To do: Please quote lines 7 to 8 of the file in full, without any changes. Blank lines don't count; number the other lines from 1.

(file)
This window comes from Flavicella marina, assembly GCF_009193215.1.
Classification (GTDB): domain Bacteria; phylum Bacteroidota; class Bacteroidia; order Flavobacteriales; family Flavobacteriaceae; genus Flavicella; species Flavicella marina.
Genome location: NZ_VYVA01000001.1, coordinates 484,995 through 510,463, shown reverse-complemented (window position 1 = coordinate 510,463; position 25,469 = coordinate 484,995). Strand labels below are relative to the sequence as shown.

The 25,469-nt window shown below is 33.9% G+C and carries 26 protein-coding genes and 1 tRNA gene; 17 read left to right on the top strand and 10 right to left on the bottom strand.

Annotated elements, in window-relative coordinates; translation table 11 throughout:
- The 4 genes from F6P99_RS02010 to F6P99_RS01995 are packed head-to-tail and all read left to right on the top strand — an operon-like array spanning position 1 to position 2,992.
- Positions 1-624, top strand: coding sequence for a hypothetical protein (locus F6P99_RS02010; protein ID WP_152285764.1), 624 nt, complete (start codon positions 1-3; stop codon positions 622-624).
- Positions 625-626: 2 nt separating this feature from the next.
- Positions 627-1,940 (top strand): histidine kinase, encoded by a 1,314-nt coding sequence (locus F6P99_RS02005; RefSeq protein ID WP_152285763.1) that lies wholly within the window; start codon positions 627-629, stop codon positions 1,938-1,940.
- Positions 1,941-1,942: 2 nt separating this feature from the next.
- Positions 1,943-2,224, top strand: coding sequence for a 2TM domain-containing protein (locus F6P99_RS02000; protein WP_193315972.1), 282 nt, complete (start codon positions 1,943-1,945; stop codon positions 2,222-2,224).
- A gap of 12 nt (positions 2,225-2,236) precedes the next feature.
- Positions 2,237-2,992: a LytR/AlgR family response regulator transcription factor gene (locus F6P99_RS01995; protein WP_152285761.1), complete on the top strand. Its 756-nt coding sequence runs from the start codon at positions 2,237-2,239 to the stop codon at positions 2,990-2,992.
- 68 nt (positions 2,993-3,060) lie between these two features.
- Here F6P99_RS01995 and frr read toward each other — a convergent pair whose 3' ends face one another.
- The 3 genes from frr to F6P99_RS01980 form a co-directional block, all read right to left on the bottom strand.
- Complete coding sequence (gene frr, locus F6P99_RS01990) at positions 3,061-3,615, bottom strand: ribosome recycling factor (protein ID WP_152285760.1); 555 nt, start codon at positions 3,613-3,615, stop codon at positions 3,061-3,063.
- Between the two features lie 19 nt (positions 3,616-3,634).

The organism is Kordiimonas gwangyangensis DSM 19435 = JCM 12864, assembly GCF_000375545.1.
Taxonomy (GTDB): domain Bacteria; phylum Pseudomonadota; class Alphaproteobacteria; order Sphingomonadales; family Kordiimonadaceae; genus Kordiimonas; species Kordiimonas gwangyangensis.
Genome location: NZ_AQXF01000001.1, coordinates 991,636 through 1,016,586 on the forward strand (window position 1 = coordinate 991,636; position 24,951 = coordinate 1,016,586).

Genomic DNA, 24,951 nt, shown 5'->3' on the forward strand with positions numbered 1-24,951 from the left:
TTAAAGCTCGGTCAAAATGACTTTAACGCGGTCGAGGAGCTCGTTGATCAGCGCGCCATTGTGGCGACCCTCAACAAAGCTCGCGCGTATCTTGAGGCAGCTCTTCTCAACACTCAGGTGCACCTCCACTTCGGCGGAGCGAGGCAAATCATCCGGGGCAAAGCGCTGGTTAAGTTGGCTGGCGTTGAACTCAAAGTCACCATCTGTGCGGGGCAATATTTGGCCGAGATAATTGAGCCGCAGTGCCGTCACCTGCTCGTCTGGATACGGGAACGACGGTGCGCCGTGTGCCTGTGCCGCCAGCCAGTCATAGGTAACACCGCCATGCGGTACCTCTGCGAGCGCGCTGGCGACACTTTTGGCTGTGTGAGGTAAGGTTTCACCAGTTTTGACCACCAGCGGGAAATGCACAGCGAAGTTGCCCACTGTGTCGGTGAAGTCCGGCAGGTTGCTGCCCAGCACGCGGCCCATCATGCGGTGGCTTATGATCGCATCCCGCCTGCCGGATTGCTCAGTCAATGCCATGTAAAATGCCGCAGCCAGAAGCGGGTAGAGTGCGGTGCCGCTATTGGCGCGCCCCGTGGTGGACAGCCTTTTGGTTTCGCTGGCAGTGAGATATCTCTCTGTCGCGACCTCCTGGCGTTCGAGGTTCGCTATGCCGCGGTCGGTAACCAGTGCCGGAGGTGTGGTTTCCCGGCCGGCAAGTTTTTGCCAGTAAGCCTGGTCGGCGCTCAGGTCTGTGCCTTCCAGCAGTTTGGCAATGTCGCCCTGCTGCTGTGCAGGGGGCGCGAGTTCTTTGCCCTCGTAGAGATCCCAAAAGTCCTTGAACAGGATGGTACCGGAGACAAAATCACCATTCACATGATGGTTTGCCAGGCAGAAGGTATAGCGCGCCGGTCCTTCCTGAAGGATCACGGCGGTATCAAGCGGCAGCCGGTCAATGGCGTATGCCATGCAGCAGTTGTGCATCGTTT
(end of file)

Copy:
- Positions 1-624, top strand: coding sequence for a hypothetical protein (locus F6P99_RS02010; protein ID WP_152285764.1), 624 nt, complete (start codon positions 1-3; stop codon positions 622-624).
- Positions 625-626: 2 nt separating this feature from the next.